When the last national census was taken in 2010, 48 percent of the population was classified as poor or low-income (earning less than 200 percent of the poverty level). Anyone who's ever tried to live on a limited income knows how difficult it can be to make ends meet when cost increases for essentials like healthcare, housing, food and energy outpace their earnings. This can be especially challenging for seniors living on a fixed income.
The good news is there are literally thousands of federal, state and private assistance programs designed to help seniors and others cover their basic needs. Your challenge might be finding ones for which you're eligible. Here are a few suggestions:
Search Engines. The nonprofit National Council on Aging offers BenefitsCheckUp, a free, confidential web-based service that helps seniors and their caregivers find financial assistance for healthcare (medical, dental, vision and medications), housing, food, utilities, in-home services and much more. After answering several questions, you're issued a personalized report describing programs and services for which you may be eligible, including links to their websites and applications. (AAPR provides a similar service called Benefits QuickLink.)
Low-cost healthcare. Several government-sponsored programs help pay for medical coverage, including:
Prescription drug assistance programs. Most pharmaceutical companies offer patient assistance programs (PAPs) that provide uninsured and low-income people access to prescription drugs they couldn't otherwise afford. Ask your doctor, pharmacist or health clinic for details. Other good resources include: Medicare's alphabetical list of drugs available through PAPs, with links to detailed eligibility information; Partnership for Prescription Assistance; RxAssist; and NeedyMeds.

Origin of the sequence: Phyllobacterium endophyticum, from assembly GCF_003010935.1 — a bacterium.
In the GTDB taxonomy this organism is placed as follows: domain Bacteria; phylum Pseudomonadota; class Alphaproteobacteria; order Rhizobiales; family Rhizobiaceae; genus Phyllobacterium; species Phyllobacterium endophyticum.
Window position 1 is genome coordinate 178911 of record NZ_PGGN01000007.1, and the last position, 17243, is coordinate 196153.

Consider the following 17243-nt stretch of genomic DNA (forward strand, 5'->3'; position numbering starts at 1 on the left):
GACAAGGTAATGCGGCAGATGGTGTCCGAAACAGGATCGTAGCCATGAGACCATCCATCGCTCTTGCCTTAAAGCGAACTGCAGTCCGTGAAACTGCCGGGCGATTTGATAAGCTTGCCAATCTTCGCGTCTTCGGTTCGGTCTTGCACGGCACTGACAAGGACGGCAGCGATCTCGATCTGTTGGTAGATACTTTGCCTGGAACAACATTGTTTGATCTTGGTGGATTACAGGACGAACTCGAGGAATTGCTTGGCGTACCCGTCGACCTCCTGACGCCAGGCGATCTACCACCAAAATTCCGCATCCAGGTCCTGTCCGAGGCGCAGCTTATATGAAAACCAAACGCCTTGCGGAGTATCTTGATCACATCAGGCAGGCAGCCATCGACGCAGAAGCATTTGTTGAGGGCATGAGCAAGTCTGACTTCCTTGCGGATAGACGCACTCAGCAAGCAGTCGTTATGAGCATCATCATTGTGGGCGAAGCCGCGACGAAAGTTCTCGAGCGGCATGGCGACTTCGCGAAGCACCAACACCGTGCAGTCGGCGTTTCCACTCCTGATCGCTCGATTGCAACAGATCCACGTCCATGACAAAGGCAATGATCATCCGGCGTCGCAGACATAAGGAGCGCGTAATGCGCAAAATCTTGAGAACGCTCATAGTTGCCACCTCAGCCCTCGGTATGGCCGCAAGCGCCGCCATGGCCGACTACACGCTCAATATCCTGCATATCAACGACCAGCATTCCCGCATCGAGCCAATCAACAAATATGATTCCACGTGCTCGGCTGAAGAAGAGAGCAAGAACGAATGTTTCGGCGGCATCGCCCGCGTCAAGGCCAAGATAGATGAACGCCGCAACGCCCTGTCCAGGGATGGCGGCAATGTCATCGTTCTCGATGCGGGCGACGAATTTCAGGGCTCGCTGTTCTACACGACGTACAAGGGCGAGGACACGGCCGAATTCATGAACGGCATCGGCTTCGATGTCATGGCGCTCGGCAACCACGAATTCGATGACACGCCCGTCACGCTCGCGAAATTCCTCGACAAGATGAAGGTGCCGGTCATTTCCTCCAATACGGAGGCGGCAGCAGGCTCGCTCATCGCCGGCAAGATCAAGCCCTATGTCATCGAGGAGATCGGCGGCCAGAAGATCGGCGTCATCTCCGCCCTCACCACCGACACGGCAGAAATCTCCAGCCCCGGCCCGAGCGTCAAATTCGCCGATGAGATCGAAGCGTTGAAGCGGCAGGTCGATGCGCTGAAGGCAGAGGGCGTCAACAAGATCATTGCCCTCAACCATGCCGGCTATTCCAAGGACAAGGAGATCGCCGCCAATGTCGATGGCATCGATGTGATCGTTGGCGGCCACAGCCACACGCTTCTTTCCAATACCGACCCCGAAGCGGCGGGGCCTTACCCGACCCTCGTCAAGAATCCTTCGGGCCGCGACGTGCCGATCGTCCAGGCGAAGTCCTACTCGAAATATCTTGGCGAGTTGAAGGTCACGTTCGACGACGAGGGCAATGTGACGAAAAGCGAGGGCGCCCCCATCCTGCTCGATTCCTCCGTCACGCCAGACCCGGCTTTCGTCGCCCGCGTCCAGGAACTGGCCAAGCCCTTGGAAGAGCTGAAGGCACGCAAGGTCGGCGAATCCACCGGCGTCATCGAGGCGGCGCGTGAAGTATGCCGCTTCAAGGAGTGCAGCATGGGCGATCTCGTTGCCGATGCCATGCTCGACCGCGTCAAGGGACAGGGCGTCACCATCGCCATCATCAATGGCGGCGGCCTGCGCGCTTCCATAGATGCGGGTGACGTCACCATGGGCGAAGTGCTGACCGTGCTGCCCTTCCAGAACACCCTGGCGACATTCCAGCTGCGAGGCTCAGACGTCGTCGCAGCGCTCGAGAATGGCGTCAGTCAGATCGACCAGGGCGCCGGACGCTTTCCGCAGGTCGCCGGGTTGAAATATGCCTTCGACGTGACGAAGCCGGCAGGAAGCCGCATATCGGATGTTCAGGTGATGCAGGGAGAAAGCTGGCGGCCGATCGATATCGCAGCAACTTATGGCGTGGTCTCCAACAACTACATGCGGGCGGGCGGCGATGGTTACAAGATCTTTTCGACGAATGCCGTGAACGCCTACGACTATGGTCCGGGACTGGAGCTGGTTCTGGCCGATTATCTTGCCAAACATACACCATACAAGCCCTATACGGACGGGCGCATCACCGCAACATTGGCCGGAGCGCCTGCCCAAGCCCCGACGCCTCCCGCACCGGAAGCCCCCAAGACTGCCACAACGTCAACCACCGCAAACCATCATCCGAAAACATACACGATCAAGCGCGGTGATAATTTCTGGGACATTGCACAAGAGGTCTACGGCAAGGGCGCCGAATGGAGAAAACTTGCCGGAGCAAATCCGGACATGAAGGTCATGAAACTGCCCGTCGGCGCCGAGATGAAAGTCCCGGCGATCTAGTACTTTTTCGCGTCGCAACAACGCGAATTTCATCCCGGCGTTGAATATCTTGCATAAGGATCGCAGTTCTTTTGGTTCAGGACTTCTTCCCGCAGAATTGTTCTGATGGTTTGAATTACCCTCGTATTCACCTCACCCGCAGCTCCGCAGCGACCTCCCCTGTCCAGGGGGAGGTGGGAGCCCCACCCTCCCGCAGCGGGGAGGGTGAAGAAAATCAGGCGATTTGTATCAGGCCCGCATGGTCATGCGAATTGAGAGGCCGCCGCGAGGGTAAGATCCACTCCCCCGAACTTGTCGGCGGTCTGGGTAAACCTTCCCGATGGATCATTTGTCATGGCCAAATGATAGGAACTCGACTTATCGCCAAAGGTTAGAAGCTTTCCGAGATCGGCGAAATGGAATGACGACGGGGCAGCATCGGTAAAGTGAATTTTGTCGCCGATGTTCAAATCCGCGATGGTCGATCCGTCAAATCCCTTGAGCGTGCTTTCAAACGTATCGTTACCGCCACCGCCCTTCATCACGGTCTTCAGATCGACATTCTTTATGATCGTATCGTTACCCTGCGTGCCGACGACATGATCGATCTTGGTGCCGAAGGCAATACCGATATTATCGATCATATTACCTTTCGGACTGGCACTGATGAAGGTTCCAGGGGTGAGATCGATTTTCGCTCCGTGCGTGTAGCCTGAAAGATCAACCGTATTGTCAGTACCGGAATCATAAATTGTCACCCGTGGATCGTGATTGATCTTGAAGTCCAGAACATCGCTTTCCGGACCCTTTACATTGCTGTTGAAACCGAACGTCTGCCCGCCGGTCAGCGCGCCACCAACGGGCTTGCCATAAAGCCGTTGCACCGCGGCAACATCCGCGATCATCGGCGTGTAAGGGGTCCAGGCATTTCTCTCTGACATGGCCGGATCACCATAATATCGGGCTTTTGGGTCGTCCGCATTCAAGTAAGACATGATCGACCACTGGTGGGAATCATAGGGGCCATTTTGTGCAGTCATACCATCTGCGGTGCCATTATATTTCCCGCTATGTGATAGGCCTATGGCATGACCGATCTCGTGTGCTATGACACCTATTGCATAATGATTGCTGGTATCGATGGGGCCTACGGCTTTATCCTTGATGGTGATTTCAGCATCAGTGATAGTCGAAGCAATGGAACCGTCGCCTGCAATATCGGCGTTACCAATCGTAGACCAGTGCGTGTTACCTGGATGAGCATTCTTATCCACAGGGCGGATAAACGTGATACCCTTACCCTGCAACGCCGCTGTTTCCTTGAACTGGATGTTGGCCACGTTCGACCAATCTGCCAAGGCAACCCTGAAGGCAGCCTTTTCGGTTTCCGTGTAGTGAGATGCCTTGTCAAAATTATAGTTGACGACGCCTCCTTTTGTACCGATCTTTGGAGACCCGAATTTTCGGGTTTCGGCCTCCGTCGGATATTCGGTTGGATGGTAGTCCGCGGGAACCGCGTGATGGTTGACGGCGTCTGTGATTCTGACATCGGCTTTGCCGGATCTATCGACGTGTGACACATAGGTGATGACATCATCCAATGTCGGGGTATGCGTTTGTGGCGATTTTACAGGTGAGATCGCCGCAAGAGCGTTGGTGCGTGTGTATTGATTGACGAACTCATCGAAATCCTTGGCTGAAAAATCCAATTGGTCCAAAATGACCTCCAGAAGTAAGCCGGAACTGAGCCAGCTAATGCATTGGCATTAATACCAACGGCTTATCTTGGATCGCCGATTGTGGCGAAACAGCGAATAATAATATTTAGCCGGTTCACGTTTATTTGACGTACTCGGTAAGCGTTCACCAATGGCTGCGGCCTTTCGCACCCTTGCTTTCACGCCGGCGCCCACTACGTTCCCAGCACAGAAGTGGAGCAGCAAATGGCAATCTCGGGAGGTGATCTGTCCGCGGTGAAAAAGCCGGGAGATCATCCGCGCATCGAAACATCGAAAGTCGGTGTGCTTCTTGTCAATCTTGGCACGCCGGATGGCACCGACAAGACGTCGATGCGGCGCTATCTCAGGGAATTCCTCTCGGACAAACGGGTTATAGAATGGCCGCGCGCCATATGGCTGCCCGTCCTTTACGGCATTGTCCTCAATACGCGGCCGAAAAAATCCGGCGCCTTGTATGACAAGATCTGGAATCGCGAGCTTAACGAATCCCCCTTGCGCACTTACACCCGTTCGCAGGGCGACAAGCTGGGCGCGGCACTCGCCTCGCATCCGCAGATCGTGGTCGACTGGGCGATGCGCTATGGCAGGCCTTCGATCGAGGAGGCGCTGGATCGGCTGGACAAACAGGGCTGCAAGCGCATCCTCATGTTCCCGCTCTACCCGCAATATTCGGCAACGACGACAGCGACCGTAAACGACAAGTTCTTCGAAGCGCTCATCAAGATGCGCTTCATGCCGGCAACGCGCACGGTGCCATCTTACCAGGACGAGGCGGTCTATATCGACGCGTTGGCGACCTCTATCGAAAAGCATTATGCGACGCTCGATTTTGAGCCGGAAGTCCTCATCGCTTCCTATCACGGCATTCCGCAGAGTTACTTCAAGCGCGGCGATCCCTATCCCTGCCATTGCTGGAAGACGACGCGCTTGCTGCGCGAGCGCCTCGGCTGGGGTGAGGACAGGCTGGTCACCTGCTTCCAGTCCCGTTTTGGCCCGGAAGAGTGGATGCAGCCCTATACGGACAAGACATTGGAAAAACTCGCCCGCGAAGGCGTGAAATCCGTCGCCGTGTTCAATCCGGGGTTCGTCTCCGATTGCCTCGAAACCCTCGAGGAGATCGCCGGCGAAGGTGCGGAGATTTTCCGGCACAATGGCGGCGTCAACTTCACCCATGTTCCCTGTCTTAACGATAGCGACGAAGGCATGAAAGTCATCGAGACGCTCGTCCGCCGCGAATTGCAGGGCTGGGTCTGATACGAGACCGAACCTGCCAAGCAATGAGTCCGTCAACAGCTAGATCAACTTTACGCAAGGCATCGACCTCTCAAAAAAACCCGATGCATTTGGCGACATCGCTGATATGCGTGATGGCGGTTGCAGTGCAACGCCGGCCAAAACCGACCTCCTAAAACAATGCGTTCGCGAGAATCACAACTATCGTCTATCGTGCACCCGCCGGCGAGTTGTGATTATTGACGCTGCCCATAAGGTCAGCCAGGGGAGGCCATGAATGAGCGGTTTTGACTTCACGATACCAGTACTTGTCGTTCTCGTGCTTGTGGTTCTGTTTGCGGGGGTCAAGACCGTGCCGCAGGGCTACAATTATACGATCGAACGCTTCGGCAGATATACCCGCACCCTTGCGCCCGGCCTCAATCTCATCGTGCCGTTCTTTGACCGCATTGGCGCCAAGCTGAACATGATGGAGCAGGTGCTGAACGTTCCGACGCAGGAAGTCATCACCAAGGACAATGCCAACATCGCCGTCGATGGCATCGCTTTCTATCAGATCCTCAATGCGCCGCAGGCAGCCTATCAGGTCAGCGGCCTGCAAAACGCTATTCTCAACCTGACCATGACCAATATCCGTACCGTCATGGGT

In addition, as a result of the Affordable Care Act, Medicare Part D participants who reach the so-called doughnut hole coverage gap now receive a 50 percent discount on brand-name prescription drugs and a 14 percent discount on generics. (These discounts will gradually increase until 2020 when the doughnut hole will disappear altogether.) To learn more about Healthcare Reform, read my previous blog, What Healthcare Reform Means to You.
Tax advantages. The IRS tax code includes several benefits that target seniors (and often, other lower-income taxpayers), including:
Other government programs. Many government-sponsored benefits, grants and financial aid programs exist to help seniors, low-income families and others pay their bills, including:
Also, ask whether your water, garbage, telephone and cable/satellite TV companies offer discounts for seniors, low-income families or the disabled. Rules vary, but you'll likely be asked to provide proof of age, income or disability status in order to qualify.
And of course, don't forget to ask about senior discounts whenever you shop, travel or buy insurance -- 10 percent here and there can really add up. Just be aware that senior rates at airlines, hotels and car rental agencies are not always the cheapest available, so check their websites or ask a phone representative for the lowest available rate before booking the senior rate.
This article is intended to provide general information and should not be considered legal, tax or financial advice. It's always a good idea to consult a legal, tax or financial adviser for specific information on how certain laws apply to you and about your individual financial situation.
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